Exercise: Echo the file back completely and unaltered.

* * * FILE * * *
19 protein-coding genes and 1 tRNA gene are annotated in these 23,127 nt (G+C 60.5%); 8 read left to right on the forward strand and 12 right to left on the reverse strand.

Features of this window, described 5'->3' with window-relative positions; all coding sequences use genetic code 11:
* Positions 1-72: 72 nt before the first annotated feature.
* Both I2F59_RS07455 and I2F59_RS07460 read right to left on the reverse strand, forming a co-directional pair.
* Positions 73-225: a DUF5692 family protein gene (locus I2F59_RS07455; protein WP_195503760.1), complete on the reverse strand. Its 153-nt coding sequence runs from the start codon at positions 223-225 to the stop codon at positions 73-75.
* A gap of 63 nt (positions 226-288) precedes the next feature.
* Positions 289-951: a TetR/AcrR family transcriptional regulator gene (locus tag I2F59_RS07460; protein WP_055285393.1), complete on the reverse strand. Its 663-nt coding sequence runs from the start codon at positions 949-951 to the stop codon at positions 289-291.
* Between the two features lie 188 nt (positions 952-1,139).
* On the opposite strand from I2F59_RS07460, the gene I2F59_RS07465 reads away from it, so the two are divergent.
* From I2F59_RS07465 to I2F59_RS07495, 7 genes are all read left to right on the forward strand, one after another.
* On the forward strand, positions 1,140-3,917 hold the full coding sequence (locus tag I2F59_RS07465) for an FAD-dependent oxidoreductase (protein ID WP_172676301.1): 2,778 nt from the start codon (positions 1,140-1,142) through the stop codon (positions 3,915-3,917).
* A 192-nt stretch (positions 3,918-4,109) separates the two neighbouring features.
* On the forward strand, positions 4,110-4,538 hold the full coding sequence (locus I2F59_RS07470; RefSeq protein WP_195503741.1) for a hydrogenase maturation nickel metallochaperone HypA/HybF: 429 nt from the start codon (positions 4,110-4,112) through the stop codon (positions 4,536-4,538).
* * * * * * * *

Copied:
19 protein-coding genes and 1 tRNA gene are annotated in these 23,127 nt (G+C 60.5%); 8 read left to right on the forward strand and 12 right to left on the reverse strand.

Features of this window, described 5'->3' with window-relative positions; all coding sequences use genetic code 11:
* Positions 1-72: 72 nt before the first annotated feature.
* Both I2F59_RS07455 and I2F59_RS07460 read right to left on the reverse strand, forming a co-directional pair.
* Positions 73-225: a DUF5692 family protein gene (locus I2F59_RS07455; protein WP_195503760.1), complete on the reverse strand. Its 153-nt coding sequence runs from the start codon at positions 223-225 to the stop codon at positions 73-75.
* A gap of 63 nt (positions 226-288) precedes the next feature.
* Positions 289-951: a TetR/AcrR family transcriptional regulator gene (locus tag I2F59_RS07460; protein WP_055285393.1), complete on the reverse strand. Its 663-nt coding sequence runs from the start codon at positions 949-951 to the stop codon at positions 289-291.
* Between the two features lie 188 nt (positions 952-1,139).
* On the opposite strand from I2F59_RS07460, the gene I2F59_RS07465 reads away from it, so the two are divergent.
* From I2F59_RS07465 to I2F59_RS07495, 7 genes are all read left to right on the forward strand, one after another.
* On the forward strand, positions 1,140-3,917 hold the full coding sequence (locus tag I2F59_RS07465) for an FAD-dependent oxidoreductase (protein ID WP_172676301.1): 2,778 nt from the start codon (positions 1,140-1,142) through the stop codon (positions 3,915-3,917).
* A 192-nt stretch (positions 3,918-4,109) separates the two neighbouring features.
* On the forward strand, positions 4,110-4,538 hold the full coding sequence (locus I2F59_RS07470; RefSeq protein WP_195503741.1) for a hydrogenase maturation nickel metallochaperone HypA/HybF: 429 nt from the start codon (positions 4,110-4,112) through the stop codon (positions 4,536-4,538).